STEVEN SEAGAL’S FEMINIST BOOK CLUB 2. JANE EYRE

HOLLYWOOD – Hi there, sisters. Steven Seagal here. Star of such films as Under Siege, Above the Law and Beside the Point.

Ha ha, I made that last one up. Anyway, as anyone will tell you in the business, film making involves a lot of hanging around. Some people use the time to goof around, overs take drugs to numb the pain – and yes, I’m looking at you Morgan Freeman. Me, I like to read my way through the feminist classics. Today, Charlotte Bronte’s Jane Eyre!

The Bronte sisters lived in a remote village in Yorkshire, England and wrote books under intentionally ambiguous pseudonyms. Jane Eyre tells a semi-autobiographical story of a young girls growth and development into a woman. Something of an outcast, she is mistreated by her extended family and harshly dealt with at school. But despite this, she challenges her position and particularly the Byronic Mr. Rochester who is the father of her new charge and with whom she falls in love. Of course, Bronte’s reformist agenda is challenged by the suppressed revolutionary anger represented by Bertha Mason, the Madwoman in the Attic, who leant the title to that classic of feminist literary criticism by Gilbert and Gubar.

Given the context of its time, the book must have been a revelation, although now the plot seems to be the template for a thousand inferior romantic fantasies: ‘I married him, reader.’ As such it has a historical resonance rather than offering the feminist of today useful insights. as for bone crunching action, there are very few fights and no Akido whatsoever. Actually there are no fights at all. No Karate, no Kendo and no Judo. The one exciting scene – a fire and a suicide and a maiming – happens off page so to speak.

So to cap off.
Feminism: problematic but gripping: 8
Martial Arts: little or none: 2
Total: 5 

For more of Steven Seagal’s Feminist Book Group Click Here. 

5 FACTS YOU NEVER KNEW ABOUT STEVEN SEAGAL

HOLLYWOOD  – Since 1988 this boyishly handsome martial artist – Steven Seagal – has dominated the world of ACTION cinema and feminist literary criticism.  

However, who is this man and how high can he kick? Is it true he once killed a man with a sharp edged fart? No. We only have facts here at Studio Exec so enter the dojo of truth and bow to the Sensei of FACT:

  1. Steven Seagal can’t play the guitar.
  2. He’s a feminist, with a particular interest in feminist literature. ‘The female voice has been marginalised and erased from literary history for centuries,’ said Seagal at one of his popular feminist book club events. ‘As Virginia Woolf once wrote, we need a room of one’s own.’ For more on his feminist book club CLICK HERE.
  3. Steven Seagal loves grammar and his favorite English words are prepositions. ‘Not many people know that I’m a close student of the English language,’ said Seagal. Many of his films are tributes to prepositions, such as Above the Law, Under Siege, Opposite the Post OfficeInto the Sun, Beside the Point and Out of Reach.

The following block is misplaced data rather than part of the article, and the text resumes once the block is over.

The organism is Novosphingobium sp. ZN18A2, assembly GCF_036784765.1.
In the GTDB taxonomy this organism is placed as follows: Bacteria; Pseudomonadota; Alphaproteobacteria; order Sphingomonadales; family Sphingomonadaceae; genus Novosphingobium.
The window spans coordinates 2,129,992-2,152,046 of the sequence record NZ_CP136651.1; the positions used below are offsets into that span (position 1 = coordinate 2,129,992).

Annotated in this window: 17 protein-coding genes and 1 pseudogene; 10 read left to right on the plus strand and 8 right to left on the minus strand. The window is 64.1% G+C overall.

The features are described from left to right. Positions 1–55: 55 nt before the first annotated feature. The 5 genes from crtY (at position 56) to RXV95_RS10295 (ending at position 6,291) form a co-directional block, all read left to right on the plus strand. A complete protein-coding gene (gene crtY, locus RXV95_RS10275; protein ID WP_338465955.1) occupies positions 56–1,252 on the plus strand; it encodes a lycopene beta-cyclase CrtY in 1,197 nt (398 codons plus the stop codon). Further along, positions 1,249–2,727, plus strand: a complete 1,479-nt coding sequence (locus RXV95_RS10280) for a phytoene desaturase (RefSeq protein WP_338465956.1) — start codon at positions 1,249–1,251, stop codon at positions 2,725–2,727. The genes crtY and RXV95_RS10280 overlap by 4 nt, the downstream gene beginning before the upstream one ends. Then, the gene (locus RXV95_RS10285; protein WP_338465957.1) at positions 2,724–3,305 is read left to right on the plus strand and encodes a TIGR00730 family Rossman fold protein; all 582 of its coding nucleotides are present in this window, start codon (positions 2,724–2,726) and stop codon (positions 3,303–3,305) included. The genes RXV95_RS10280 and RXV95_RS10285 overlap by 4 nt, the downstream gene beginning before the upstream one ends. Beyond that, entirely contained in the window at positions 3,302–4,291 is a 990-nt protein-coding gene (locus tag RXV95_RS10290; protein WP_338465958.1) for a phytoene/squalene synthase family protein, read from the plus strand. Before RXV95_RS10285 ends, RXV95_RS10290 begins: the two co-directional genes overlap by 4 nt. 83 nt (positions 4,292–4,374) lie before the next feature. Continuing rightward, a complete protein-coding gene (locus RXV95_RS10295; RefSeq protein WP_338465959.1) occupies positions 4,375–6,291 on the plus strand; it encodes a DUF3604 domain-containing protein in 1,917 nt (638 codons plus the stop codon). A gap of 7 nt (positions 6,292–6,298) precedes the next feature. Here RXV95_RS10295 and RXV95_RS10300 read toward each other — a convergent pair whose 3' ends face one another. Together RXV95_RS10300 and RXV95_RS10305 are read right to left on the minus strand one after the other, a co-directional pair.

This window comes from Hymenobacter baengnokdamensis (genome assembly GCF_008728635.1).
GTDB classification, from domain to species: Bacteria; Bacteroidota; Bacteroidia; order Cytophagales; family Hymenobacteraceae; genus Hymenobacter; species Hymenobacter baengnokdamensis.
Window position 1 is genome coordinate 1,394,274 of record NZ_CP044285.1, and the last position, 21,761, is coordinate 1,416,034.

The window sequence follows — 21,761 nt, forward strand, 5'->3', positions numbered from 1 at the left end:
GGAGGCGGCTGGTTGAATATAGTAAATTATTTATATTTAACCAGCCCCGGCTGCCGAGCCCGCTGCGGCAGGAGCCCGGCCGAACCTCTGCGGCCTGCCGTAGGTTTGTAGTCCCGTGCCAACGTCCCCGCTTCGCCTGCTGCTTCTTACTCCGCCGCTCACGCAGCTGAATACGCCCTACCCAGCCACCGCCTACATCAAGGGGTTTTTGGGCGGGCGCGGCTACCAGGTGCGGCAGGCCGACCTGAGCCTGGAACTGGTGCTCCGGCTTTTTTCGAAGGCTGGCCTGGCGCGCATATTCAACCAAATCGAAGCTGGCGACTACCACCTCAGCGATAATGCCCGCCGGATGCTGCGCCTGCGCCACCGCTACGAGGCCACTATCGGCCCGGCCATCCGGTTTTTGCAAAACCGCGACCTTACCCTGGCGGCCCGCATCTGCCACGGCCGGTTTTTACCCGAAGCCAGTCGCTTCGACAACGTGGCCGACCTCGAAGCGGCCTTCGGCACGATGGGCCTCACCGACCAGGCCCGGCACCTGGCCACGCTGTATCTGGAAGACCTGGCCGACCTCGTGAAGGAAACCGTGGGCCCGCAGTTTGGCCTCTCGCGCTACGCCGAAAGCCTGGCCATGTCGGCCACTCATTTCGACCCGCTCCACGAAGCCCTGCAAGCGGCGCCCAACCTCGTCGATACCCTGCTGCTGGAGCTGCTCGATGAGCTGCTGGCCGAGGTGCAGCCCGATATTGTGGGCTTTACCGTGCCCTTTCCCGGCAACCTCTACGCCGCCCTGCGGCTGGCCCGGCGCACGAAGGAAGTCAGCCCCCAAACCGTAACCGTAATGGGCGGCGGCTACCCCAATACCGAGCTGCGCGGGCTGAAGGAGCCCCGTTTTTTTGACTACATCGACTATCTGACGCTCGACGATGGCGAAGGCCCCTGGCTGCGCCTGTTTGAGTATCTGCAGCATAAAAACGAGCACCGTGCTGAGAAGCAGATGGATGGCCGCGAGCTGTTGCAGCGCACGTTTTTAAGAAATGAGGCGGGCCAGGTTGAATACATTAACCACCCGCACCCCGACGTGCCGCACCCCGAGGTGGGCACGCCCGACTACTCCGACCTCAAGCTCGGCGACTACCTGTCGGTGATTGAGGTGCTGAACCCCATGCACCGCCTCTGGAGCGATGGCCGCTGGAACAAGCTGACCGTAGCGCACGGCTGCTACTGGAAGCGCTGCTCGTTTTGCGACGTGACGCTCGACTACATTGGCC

4. For several years, Steven Seagal has been working under cover at the New Mexico police department where he answers the phones and sometimes is allowed to use the photocopying machine. 
  5. Actually he did once kill a man with a sharp edged fart. David Carradine described it as a back projected shuriken. It was in the 1970s and he doesn’t like to talk about it.
For more FACTS on everything from this to that click HERE! 

STEVEN SEAGAL’S FEMINIST BOOK CLUB: 4. THE HANDMAID’S TALE

NEW MEXICO – Greetings women everywhere! I’m Steven Seagal: action star of such preposition led films as Into the SunUnder Siege, Above the Law and Out of Sight and the only prominent male feminist who can kill a man with a well aimed spit. 

And today for my feminist fans everywhere I’ve been reading Margaret Attwood’s The Handmaid’s Tale. Now, I know what you’re thinking. Surely Attwood’s Canadian, what the hell has she got to say that’d be any use to anyone? Well, you’re not wrong about the Canadian bit, but that aside this is a terrifying dystopian fiction which entertainingly illustrates the dangers (and perhaps some of the attractions) of patriarchy gone mad.

Attwood


The book tells the story of a future in which women’s rights have been suppressed in the racist homophobic and sexist Republic of Gilead. Our heroine is Offred, a handmaid who has babies for high ranking officials. Her latest mission however, The Commander, also known as Fred, seems to develop feelings for her and his wife intrigues for her to have sex with the driver, Nick. The book is by no means subtle (and she says she’s Canadian!?) but it is one thing you don’t find too often in a feminist classic, entertaining. I had a ball reading this, and the quality of writing is top notch. There was something of the thriller to it and the page turner. So well done Margaret! And – although still woefully light on neck snapping, bone crunching fight scenes – it does at least try for some action and a sense of danger that comes from something other than the female protagonist’s fragile sense of selfhood.

So:
Feminism:                                 9
Martial Arts:                             7
For a total of:                            8